On the first day of hearings on Judge John G. Roberts Jr.’s nomination to Chief Justice of the US Supreme Court, before a Russell Senate Office Building Caucus Room overflowing with members of the media and Congressional staffers, with klieg lights shining and flashbulbs popping all around, and with seventeen other members of the Senate Judiciary Committee arrayed beside him, Oklahoma Republican Senator Tom Coburn busied himself with a crossword puzzle.
On April 7, five months prior to this hearing, Michael Schwartz, Coburn’s chief of staff, told me, “Tom doesn’t know anything about this judiciary stuff, so I’m feeding him piles and piles of memos every day.” Though Schwartz didn’t specify the nature of his memos to Coburn, I assumed they were made up of primers on legal jargon and history, not word games, puzzles or other such brainteasers.
I met Schwartz outside a downtown Washington hotel, where a gathering of Christian-right activists called “Confronting the Judicial War on Faith” was taking place. In a speech earlier that day, Schwartz told conference attendees he favored “the mass impeachment of judges” and denounced the Supreme Court for giving Americans “the right to commit buggery.” Later, while a think tank researcher and I accompanied him to the Dupont Circle subway station, coincidentally located in the heart of one of America’s most vibrant gay neighborhoods, Schwartz held forth with his vision for the judiciary.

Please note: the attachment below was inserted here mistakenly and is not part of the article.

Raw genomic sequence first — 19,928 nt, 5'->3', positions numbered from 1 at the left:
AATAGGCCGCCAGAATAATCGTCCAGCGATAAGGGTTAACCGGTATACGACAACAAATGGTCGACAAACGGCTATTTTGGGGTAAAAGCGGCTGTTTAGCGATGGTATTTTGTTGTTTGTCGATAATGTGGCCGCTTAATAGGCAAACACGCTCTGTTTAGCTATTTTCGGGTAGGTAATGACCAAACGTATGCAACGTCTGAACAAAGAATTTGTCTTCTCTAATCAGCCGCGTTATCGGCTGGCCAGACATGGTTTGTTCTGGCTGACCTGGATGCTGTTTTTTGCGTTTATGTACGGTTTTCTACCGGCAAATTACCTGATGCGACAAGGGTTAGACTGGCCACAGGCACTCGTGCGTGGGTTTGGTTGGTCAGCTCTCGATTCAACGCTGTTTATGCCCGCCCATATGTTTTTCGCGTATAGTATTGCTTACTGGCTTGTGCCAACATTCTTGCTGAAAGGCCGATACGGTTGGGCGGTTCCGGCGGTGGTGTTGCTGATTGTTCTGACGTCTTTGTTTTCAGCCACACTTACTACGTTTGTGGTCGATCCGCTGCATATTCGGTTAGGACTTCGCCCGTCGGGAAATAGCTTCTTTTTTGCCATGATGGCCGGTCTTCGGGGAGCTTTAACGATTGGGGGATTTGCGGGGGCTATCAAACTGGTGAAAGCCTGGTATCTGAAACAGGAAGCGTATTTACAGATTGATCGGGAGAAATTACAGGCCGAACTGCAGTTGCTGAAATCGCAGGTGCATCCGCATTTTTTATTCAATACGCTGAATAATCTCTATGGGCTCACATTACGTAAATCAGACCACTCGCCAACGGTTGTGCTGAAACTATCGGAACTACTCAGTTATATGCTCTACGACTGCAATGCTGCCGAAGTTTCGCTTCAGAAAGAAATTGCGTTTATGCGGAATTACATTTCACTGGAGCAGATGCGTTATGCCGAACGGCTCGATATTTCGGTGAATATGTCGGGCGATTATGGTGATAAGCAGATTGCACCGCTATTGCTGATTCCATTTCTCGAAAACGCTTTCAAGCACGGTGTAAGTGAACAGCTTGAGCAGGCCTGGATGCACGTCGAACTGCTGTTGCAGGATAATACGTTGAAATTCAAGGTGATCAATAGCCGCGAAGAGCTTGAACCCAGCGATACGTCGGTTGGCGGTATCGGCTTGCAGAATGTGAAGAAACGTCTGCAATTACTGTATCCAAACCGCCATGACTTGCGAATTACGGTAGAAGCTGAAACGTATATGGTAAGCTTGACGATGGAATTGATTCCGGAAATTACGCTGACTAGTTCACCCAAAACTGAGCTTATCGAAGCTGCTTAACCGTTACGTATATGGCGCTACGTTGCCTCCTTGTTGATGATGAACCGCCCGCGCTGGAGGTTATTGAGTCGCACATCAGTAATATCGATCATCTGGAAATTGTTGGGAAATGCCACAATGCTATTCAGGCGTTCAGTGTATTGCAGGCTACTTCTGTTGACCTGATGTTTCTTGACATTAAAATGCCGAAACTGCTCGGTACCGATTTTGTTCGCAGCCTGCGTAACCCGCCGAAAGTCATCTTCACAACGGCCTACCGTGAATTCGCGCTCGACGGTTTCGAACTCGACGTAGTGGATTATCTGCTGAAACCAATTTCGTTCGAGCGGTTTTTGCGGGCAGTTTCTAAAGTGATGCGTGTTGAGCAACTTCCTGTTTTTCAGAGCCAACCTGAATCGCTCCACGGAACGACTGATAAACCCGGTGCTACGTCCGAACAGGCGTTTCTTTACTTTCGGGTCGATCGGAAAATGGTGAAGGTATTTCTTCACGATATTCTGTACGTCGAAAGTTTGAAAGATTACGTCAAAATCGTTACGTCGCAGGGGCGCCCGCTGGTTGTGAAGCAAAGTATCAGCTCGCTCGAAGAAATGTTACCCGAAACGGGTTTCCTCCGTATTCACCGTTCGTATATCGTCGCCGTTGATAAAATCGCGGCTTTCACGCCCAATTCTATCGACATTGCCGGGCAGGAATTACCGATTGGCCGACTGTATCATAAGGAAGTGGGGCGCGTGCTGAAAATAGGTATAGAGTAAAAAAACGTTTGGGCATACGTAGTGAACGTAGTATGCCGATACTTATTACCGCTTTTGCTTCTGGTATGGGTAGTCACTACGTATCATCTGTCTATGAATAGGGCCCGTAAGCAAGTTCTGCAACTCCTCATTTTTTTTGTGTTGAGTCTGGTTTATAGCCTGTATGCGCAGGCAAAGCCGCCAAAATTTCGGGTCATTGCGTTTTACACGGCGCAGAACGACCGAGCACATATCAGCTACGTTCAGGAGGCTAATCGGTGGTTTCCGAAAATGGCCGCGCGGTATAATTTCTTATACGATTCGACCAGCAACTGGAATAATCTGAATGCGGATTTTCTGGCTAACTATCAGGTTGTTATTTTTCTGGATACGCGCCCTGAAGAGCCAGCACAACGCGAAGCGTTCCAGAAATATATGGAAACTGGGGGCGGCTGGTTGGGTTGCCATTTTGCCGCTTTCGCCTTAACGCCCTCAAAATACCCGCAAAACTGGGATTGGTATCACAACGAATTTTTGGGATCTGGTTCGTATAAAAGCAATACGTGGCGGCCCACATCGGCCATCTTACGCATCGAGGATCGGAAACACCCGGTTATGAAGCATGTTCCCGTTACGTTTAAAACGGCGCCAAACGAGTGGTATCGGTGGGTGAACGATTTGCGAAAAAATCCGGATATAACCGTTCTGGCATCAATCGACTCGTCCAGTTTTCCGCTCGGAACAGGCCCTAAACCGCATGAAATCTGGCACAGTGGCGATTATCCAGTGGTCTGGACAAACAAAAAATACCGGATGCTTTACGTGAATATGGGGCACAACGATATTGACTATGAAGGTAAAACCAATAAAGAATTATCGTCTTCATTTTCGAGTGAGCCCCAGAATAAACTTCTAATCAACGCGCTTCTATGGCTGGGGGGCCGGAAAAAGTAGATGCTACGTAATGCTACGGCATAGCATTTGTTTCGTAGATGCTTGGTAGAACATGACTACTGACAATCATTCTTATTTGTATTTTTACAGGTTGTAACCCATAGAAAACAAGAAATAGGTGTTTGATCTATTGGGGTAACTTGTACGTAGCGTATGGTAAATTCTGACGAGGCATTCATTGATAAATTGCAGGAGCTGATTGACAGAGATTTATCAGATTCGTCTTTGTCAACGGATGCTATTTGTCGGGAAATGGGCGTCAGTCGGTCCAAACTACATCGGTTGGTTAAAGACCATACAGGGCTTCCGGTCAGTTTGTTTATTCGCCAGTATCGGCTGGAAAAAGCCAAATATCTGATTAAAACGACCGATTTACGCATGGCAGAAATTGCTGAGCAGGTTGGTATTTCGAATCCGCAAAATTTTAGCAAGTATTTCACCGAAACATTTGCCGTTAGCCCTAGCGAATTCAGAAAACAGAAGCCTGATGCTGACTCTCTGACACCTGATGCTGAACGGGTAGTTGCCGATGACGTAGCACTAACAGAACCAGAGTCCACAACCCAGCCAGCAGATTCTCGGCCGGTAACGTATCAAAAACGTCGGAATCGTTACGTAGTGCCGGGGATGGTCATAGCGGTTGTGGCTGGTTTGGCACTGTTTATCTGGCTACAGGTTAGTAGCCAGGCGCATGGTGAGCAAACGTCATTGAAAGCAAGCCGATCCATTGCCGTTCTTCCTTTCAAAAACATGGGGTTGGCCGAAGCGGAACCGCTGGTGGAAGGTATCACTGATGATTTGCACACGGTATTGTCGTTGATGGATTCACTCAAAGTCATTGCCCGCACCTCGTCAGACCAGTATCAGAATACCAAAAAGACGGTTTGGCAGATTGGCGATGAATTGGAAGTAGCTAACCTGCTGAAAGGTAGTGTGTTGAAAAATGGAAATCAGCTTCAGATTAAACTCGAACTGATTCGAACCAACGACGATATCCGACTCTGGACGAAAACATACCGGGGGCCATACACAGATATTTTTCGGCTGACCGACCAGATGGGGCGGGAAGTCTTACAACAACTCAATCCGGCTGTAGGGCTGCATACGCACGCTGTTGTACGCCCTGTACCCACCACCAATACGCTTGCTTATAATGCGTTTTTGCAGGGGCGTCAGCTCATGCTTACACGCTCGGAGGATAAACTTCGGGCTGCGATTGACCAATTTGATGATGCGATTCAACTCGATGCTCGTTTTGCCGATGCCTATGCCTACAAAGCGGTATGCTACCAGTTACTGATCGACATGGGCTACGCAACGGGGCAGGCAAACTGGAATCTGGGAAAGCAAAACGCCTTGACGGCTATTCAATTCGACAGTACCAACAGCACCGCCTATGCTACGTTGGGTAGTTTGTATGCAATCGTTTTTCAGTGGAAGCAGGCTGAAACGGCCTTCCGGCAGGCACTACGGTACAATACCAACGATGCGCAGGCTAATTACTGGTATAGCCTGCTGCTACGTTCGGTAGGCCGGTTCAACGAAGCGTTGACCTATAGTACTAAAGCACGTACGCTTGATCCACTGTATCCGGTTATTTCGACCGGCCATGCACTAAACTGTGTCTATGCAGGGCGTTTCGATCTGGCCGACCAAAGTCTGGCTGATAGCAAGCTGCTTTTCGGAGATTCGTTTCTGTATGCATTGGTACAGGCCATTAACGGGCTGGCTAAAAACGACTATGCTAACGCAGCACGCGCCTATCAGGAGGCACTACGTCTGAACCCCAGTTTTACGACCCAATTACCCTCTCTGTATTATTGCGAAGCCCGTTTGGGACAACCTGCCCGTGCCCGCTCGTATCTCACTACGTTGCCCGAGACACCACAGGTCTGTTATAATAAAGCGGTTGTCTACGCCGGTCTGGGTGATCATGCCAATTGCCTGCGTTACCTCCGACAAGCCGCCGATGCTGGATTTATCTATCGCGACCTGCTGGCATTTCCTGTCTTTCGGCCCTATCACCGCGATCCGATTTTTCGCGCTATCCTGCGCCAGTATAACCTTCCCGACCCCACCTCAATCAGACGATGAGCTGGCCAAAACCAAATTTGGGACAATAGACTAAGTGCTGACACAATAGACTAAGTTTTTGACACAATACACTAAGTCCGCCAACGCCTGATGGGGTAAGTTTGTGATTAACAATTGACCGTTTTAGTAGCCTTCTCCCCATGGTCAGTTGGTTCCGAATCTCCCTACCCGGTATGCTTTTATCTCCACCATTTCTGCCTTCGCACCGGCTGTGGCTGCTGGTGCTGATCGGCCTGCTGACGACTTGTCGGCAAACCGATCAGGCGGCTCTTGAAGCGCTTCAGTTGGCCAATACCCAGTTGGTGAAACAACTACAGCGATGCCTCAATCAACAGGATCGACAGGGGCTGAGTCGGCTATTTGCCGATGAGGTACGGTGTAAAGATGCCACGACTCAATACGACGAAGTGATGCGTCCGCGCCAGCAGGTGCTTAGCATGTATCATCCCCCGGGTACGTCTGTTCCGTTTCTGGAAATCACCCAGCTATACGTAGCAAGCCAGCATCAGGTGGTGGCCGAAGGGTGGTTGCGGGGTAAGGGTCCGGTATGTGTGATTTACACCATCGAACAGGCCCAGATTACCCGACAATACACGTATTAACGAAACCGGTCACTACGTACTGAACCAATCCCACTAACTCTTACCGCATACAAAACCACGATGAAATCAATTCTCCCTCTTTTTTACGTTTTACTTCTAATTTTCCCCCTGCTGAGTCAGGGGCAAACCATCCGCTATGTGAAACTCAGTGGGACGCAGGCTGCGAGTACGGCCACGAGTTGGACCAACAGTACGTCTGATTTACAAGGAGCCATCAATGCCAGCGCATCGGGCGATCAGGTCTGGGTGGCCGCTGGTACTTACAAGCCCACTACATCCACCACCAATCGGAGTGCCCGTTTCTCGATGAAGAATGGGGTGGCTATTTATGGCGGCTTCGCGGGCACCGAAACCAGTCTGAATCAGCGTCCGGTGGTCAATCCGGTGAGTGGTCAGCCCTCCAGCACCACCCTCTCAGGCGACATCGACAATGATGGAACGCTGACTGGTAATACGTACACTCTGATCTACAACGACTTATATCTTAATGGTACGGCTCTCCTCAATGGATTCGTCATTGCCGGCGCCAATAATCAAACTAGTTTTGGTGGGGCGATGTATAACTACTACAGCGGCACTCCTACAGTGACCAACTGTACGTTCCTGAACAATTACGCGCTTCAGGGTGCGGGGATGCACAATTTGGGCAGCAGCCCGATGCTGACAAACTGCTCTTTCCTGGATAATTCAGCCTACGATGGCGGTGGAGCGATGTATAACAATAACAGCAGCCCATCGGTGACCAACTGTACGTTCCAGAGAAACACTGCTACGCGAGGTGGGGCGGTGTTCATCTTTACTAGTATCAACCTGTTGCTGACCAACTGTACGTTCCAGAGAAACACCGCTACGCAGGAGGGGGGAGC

At the very beginning of our conversation, before I could even introduce myself, Schwartz exclaimed, “I’m a radical! I’m a real extremist. I don’t want to impeach judges. I want to impale them!”
Schwartz struck a slightly more even-tempered tone when discussing Senator Arlen Specter, a socially moderate Republican who had become the bete noire of the Christian right since assuming the chairmanship of the Judiciary Committee. “Specter is the Great Satan, of course,” Schwartz remarked. “But still, I’d rather have him as committee chair than [Utah Republican Senator] Orrin Hatch, because Specter knows how to terrorize the opposition.”
Schwartz expressed dismay over a former colleague, Tom Jipping, who has become one of the Christian right’s point men in the judicial nomination battles. “Tom’s great,” he said, recalling their days together at right-wing think tanks the Free Congress Foundation and Concerned Women for America. “But he’s wrong about judges. He just wants better judges,” Schwartz said mockingly.
So what kind of judges did Schwartz want? Borrowing a common right-wing analogy Roberts would later use in his opening remarks before the Judiciary Committee, I asked him if he wanted judges to behave like umpires, ruling on cases like balls and strikes. “I don’t want umpires,” he declared with a dismissive wave of his hand. “I want to get them out of the way.”